‘Broken plan’ layout and daring decor set this mews apart

Creative, confident style in every room of this €850K two-bed in Leeson Park

15a Berystede Leeson Park
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Address: 15a Berystede, Leeson Park, Dublin 4
Price: €850,000
Agent: Quillsen

House-hunters bored by the procession of meticulously decluttered properties in shades of grey, beige and greige are in for a treat at number 15a Berystede.

Built in 2004 to a design by Campbell Conroy Hickey Architects, it is one of a pair of mews houses constructed in the back garden of a large period property on Leeson Park. The houses are situated in the far corner of a small discreet infill estate of townhouses and apartments of the same name.

15a Berystede Leeson Park

The well-designed two-beds follow the same layout, which rather than the more ubiquitous open-plan are a good example of “broken plan” living, where there is still access and flow through all the rooms at ground level without feeling cavernously open. Rather, each space feels like a proper room, a place to retreat to, with one leading into another.

The ground floor comprises an entrance hall and a box bay windowed dining room to the front that opens into a long galley-style kitchen with polished granite countertops, and on through to the square-shaped living room to the rear where glass double doors lead out to the decent-sized, similarly square-shaped city garden.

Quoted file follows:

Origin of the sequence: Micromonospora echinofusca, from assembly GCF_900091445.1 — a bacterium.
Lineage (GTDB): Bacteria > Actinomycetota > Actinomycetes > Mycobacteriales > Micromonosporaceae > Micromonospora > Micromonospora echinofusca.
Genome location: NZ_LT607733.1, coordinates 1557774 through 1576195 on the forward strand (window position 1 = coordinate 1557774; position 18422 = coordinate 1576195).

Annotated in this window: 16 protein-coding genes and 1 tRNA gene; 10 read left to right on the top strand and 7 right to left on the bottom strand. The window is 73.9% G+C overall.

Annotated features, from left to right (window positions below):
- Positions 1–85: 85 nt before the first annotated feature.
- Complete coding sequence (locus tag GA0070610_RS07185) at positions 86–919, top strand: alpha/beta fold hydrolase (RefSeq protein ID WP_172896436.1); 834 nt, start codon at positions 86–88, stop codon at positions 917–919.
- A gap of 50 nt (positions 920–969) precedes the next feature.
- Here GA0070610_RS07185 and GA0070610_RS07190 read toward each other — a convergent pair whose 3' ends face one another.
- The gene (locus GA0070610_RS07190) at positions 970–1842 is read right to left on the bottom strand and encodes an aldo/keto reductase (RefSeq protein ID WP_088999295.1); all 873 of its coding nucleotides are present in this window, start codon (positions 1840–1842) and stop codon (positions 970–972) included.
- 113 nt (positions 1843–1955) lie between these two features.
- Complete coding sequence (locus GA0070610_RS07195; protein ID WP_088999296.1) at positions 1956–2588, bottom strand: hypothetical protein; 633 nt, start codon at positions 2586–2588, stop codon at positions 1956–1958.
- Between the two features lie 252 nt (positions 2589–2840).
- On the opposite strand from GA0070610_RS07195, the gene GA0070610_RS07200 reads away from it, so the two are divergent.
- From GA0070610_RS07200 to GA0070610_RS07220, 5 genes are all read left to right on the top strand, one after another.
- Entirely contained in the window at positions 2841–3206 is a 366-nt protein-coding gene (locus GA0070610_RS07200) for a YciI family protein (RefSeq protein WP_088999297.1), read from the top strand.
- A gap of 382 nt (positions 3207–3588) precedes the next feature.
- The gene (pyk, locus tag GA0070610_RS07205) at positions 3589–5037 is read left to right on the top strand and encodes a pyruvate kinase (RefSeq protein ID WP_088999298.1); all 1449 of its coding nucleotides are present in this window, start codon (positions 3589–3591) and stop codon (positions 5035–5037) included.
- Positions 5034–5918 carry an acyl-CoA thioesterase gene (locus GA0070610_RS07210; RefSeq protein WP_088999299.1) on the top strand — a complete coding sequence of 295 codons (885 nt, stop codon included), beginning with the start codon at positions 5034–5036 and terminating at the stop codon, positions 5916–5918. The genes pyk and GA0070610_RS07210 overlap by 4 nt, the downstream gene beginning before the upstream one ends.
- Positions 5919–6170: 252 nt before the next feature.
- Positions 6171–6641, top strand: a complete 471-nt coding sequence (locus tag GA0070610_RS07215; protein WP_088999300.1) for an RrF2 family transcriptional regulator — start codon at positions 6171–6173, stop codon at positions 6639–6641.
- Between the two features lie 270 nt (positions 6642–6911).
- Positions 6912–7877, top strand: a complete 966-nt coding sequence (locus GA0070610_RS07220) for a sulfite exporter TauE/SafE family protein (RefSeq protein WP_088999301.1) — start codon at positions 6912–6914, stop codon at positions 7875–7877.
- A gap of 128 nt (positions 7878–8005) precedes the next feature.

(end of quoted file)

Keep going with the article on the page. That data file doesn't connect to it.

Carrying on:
15a Berystede Leeson Park

The living room can also be accessed via an internal hall with the stairs and guest wc.


The house next door, number 15B Berystede, sold this month for €750,000. Agent Quillsen is seeking €850,000 for number 15a which last came to market in 2015 when it sold for €650,000, according to the property price register.

15a Berystede Leeson Park D4

The vendor installed plantation shutters to the rear and put down new flooring throughout the ground floor but the main point of difference between the property that has been sold and number 15a is its décor, which is bold and dramatic.

This is a maximalist’s abode. There are decorative items, art, sculpture and objects on every surface.

It is creatively confident and the owner has maximized every square inch of its 92sq m to create a visual feast that includes designer furniture – a sofa by Ligne Roset for example – and a very refreshing colour palette.

The owner, who worked in fine art framing, completely understands what repetition, balance and symmetry bring to the technique behind hanging art. Along one side of the inner hall she has found a home for a dozen lithographs of The Samson Riddle by Edward Delaney. Elsewhere a series of art nouveau advertising posters cover the stairwell walls and draw the eye upwards.

The master bedroom is to the rear, overlooking the garden, and is painted a restful after dark shade of midnight blue. The room has an internal but roomy shower en suite. The second bedroom is currently used as a second sitting room and is a mirror image of the master, minus the deadly nightshade colour. This room has a westerly aspect and gets great evening sun.

The property has a C1 Ber rating and there is access to the garden with off-street parking for up to two cars.

Alanna Gallagher

Alanna Gallagher

Alanna Gallagher is a contributor to The Irish Times specialising in property and interiors